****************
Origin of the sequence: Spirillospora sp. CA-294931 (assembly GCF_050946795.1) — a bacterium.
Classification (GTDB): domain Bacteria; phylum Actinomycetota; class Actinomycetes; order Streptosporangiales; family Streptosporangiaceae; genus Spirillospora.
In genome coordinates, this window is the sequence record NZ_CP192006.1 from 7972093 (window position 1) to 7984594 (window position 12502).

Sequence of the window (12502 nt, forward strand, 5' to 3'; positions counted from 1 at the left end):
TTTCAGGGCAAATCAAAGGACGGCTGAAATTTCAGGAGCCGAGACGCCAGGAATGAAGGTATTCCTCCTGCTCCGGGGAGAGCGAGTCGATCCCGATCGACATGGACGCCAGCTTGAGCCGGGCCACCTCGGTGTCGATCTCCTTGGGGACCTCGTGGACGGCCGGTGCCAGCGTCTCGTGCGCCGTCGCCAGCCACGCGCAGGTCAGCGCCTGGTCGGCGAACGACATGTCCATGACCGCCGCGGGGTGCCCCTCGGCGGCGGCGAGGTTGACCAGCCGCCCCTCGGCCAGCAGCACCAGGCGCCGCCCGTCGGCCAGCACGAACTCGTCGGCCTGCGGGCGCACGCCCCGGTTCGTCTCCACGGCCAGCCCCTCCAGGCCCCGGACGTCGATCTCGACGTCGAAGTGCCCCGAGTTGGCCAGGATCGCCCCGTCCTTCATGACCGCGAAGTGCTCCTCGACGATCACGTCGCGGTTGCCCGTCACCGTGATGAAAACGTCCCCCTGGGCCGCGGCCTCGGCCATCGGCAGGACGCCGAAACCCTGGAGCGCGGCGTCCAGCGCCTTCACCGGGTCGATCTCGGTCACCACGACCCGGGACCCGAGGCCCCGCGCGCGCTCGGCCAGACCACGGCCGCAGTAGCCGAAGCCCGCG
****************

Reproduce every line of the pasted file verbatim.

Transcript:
Origin of the sequence: Spirillospora sp. CA-294931 (assembly GCF_050946795.1) — a bacterium.
Classification (GTDB): domain Bacteria; phylum Actinomycetota; class Actinomycetes; order Streptosporangiales; family Streptosporangiaceae; genus Spirillospora.
In genome coordinates, this window is the sequence record NZ_CP192006.1 from 7972093 (window position 1) to 7984594 (window position 12502).

Sequence of the window (12502 nt, forward strand, 5' to 3'; positions counted from 1 at the left end):
TTTCAGGGCAAATCAAAGGACGGCTGAAATTTCAGGAGCCGAGACGCCAGGAATGAAGGTATTCCTCCTGCTCCGGGGAGAGCGAGTCGATCCCGATCGACATGGACGCCAGCTTGAGCCGGGCCACCTCGGTGTCGATCTCCTTGGGGACCTCGTGGACGGCCGGTGCCAGCGTCTCGTGCGCCGTCGCCAGCCACGCGCAGGTCAGCGCCTGGTCGGCGAACGACATGTCCATGACCGCCGCGGGGTGCCCCTCGGCGGCGGCGAGGTTGACCAGCCGCCCCTCGGCCAGCAGCACCAGGCGCCGCCCGTCGGCCAGCACGAACTCGTCGGCCTGCGGGCGCACGCCCCGGTTCGTCTCCACGGCCAGCCCCTCCAGGCCCCGGACGTCGATCTCGACGTCGAAGTGCCCCGAGTTGGCCAGGATCGCCCCGTCCTTCATGACCGCGAAGTGCTCCTCGACGATCACGTCGCGGTTGCCCGTCACCGTGATGAAAACGTCCCCCTGGGCCGCGGCCTCGGCCATCGGCAGGACGCCGAAACCCTGGAGCGCGGCGTCCAGCGCCTTCACCGGGTCGATCTCGGTCACCACGACCCGGGACCCGAGGCCCCGCGCGCGCTCGGCCAGACCACGGCCGCAGTAGCCGAAGCCCGCG